Chad: Peacekeepers Ordered To Leave


March 5, 2010: The UN is still not able to get its peacekeeper force in Chad to full strength (it's only 70 percent now). Meanwhile, Chad wants the peacekeepers out because the government believes the force tears up the roads (and doesn't even offer to repair them), and that all those foreign troops cause inflation. That always happens when lots of foreign aid groups (NGOs) enter an area, and demand peacekeepers to protect them. These foreigners spend a lot of money, and upset the normal balance in the local economy. Despite all this, about 18 percent of the Chad population (mostly in western Chad) is starving because of endemic drought. Meanwhile, the billions of dollars of foreign aid going to eastern Chad (to support 250,000 refugees from Chad and 160,000 from within Chad) is making many locals (tribal leaders and bandit chiefs) rich. There are several bandit groups and tribal warlords operating along the Sudanese border. Here there were 5-20 attacks a week last year. Several NGOs felt this was too much, and withdrew. Take away the foreign peacekeepers, and that gets worse, even if you hire lots of local tribesmen for security.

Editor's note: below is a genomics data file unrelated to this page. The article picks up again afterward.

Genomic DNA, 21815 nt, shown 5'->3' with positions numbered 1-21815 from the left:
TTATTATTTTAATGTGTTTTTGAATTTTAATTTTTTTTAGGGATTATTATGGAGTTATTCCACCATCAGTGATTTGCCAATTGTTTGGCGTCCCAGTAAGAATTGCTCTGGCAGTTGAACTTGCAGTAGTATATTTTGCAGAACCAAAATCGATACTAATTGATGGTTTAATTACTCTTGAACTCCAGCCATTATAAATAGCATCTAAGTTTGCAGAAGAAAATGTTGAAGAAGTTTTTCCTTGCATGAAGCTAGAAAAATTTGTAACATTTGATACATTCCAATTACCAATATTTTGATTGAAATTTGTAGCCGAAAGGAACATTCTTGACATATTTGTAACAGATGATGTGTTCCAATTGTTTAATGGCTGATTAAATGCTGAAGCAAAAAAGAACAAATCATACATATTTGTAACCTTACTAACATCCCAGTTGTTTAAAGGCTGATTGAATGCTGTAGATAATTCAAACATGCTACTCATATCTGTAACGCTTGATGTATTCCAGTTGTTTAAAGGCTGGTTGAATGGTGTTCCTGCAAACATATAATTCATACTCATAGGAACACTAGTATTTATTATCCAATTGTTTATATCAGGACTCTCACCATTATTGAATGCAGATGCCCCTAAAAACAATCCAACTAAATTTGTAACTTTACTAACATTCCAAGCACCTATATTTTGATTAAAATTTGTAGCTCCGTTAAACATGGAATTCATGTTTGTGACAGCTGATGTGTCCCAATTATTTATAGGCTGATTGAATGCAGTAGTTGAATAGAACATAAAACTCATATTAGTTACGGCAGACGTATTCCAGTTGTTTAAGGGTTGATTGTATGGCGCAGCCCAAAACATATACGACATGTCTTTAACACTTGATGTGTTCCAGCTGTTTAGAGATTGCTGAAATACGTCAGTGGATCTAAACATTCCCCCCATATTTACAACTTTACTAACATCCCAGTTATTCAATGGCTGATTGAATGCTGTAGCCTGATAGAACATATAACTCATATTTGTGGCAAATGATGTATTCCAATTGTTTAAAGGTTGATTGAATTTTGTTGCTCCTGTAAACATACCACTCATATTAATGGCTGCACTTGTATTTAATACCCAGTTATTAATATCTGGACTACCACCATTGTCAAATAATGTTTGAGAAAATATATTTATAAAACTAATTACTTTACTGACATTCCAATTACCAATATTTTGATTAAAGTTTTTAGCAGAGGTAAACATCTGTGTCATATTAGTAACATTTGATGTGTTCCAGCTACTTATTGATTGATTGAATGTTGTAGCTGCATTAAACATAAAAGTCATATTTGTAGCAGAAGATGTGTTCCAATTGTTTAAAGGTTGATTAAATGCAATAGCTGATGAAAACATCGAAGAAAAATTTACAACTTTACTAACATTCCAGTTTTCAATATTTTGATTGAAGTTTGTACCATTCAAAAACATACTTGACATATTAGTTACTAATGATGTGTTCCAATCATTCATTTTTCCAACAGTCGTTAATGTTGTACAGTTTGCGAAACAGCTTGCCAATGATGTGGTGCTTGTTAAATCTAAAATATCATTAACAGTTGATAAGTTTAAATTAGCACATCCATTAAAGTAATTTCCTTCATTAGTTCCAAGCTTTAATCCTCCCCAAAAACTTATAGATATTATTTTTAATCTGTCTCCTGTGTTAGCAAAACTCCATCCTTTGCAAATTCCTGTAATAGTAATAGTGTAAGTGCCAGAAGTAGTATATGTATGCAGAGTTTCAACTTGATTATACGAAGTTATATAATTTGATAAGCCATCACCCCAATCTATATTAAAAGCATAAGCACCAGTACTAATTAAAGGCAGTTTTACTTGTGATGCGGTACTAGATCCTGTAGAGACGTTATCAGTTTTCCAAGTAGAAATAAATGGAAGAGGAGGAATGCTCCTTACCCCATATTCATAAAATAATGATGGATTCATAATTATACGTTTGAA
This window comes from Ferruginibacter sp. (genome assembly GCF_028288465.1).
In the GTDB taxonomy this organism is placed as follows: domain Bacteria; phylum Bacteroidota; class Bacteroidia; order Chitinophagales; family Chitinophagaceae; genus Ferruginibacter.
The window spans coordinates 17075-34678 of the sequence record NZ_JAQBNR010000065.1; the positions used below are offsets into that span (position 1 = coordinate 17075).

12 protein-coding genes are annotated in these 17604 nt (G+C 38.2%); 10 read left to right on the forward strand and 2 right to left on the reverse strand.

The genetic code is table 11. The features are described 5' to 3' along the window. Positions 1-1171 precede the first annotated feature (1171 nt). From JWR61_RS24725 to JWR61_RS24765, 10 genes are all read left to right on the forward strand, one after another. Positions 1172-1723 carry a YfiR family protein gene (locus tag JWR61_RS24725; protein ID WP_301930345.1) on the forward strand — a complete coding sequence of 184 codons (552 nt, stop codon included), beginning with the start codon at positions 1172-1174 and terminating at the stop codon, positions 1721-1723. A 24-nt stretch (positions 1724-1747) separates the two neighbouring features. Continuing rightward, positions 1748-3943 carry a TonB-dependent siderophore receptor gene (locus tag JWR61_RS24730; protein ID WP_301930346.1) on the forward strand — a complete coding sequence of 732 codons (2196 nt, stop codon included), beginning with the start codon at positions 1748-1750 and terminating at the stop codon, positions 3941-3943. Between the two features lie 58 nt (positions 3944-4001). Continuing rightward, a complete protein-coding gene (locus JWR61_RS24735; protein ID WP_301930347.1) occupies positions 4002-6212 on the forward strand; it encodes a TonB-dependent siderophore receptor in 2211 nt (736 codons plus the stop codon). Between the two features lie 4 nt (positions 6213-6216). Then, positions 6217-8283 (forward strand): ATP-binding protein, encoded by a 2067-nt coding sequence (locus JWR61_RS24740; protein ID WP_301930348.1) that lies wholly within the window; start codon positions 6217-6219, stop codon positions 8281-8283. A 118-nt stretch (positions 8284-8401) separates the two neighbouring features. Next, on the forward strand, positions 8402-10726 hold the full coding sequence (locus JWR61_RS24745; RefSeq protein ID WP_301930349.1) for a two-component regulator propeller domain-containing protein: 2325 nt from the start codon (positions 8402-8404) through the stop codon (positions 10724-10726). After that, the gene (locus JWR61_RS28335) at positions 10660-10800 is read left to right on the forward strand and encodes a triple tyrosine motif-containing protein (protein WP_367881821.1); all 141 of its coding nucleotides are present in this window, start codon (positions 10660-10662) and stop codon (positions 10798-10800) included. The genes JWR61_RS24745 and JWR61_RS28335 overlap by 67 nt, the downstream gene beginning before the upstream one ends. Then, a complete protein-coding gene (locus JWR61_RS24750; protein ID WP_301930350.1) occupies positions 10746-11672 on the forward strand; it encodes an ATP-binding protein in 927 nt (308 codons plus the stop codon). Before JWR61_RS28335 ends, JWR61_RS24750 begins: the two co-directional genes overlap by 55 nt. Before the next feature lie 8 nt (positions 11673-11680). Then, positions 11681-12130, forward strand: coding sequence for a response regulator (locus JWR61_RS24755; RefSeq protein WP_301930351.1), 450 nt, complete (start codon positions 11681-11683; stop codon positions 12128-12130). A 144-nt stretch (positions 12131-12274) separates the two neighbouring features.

March 1, 2010: The government agreed to allow the UN peacekeepers to remain in the country for two more months (May 15th). If the UN can offer the government some kind of financial inducement, additional extensions would be possible. The government believes that the current peace deal with Sudan will hold, thus eliminating the problem with rebels in eastern Chad.

February 17, 2010: The government has told the UN that the peacekeeping force must leave when its current mandate ends on March 15th. This alarmed the UN and the many NGOs that guard the aid workers. For example, the peacekeepers spend a lot of time escorting convoys carrying food and other aid. Without the peacekeepers, bandits would steal much of the aid. Local guards could be hired, but this would greatly increase the cost of aid operations, and reduce the amount of food and other aid reaching the half million people depending on this in eastern Chad and Central African Republic.





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